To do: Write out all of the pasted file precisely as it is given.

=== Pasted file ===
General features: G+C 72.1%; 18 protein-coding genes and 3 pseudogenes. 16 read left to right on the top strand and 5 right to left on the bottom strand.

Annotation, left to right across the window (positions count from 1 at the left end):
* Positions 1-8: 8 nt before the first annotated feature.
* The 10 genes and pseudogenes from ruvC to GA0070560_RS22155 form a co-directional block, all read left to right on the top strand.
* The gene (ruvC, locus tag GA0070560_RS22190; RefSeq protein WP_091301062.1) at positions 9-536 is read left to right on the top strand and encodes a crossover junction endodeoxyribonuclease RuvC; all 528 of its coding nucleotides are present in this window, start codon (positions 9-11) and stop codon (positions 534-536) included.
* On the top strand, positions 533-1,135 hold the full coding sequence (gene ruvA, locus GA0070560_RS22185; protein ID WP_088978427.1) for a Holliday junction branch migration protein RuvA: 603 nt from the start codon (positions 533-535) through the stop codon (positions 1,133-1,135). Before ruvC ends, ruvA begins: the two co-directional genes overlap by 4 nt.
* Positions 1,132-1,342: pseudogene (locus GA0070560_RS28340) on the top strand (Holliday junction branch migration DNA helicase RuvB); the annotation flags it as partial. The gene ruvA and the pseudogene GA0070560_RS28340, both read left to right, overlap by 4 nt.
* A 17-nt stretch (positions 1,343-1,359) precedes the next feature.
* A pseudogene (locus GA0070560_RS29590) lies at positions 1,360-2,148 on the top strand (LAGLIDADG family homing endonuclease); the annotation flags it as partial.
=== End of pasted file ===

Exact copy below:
General features: G+C 72.1%; 18 protein-coding genes and 3 pseudogenes. 16 read left to right on the top strand and 5 right to left on the bottom strand.

Annotation, left to right across the window (positions count from 1 at the left end):
* Positions 1-8: 8 nt before the first annotated feature.
* The 10 genes and pseudogenes from ruvC to GA0070560_RS22155 form a co-directional block, all read left to right on the top strand.
* The gene (ruvC, locus tag GA0070560_RS22190; RefSeq protein WP_091301062.1) at positions 9-536 is read left to right on the top strand and encodes a crossover junction endodeoxyribonuclease RuvC; all 528 of its coding nucleotides are present in this window, start codon (positions 9-11) and stop codon (positions 534-536) included.
* On the top strand, positions 533-1,135 hold the full coding sequence (gene ruvA, locus GA0070560_RS22185; protein ID WP_088978427.1) for a Holliday junction branch migration protein RuvA: 603 nt from the start codon (positions 533-535) through the stop codon (positions 1,133-1,135). Before ruvC ends, ruvA begins: the two co-directional genes overlap by 4 nt.
* Positions 1,132-1,342: pseudogene (locus GA0070560_RS28340) on the top strand (Holliday junction branch migration DNA helicase RuvB); the annotation flags it as partial. The gene ruvA and the pseudogene GA0070560_RS28340, both read left to right, overlap by 4 nt.
* A 17-nt stretch (positions 1,343-1,359) precedes the next feature.
* A pseudogene (locus GA0070560_RS29590) lies at positions 1,360-2,148 on the top strand (LAGLIDADG family homing endonuclease); the annotation flags it as partial.